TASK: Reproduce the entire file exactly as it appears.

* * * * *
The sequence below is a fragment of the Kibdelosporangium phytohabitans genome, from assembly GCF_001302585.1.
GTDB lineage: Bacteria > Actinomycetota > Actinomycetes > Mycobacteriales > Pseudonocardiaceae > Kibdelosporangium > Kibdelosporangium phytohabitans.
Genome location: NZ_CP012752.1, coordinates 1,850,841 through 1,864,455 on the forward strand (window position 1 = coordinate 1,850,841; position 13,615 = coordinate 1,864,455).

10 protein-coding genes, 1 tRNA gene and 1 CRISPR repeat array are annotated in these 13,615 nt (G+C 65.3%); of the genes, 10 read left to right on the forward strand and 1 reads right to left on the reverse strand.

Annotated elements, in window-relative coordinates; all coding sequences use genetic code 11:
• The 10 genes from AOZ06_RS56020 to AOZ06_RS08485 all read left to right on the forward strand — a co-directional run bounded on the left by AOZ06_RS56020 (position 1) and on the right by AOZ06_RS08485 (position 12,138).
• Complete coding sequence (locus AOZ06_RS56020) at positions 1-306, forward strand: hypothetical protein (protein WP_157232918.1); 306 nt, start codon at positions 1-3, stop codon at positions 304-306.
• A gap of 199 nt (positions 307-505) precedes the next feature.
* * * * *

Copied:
The sequence below is a fragment of the Kibdelosporangium phytohabitans genome, from assembly GCF_001302585.1.
GTDB lineage: Bacteria > Actinomycetota > Actinomycetes > Mycobacteriales > Pseudonocardiaceae > Kibdelosporangium > Kibdelosporangium phytohabitans.
Genome location: NZ_CP012752.1, coordinates 1,850,841 through 1,864,455 on the forward strand (window position 1 = coordinate 1,850,841; position 13,615 = coordinate 1,864,455).

10 protein-coding genes, 1 tRNA gene and 1 CRISPR repeat array are annotated in these 13,615 nt (G+C 65.3%); of the genes, 10 read left to right on the forward strand and 1 reads right to left on the reverse strand.

Annotated elements, in window-relative coordinates; all coding sequences use genetic code 11:
• The 10 genes from AOZ06_RS56020 to AOZ06_RS08485 all read left to right on the forward strand — a co-directional run bounded on the left by AOZ06_RS56020 (position 1) and on the right by AOZ06_RS08485 (position 12,138).
• Complete coding sequence (locus AOZ06_RS56020) at positions 1-306, forward strand: hypothetical protein (protein WP_157232918.1); 306 nt, start codon at positions 1-3, stop codon at positions 304-306.
• A gap of 199 nt (positions 307-505) precedes the next feature.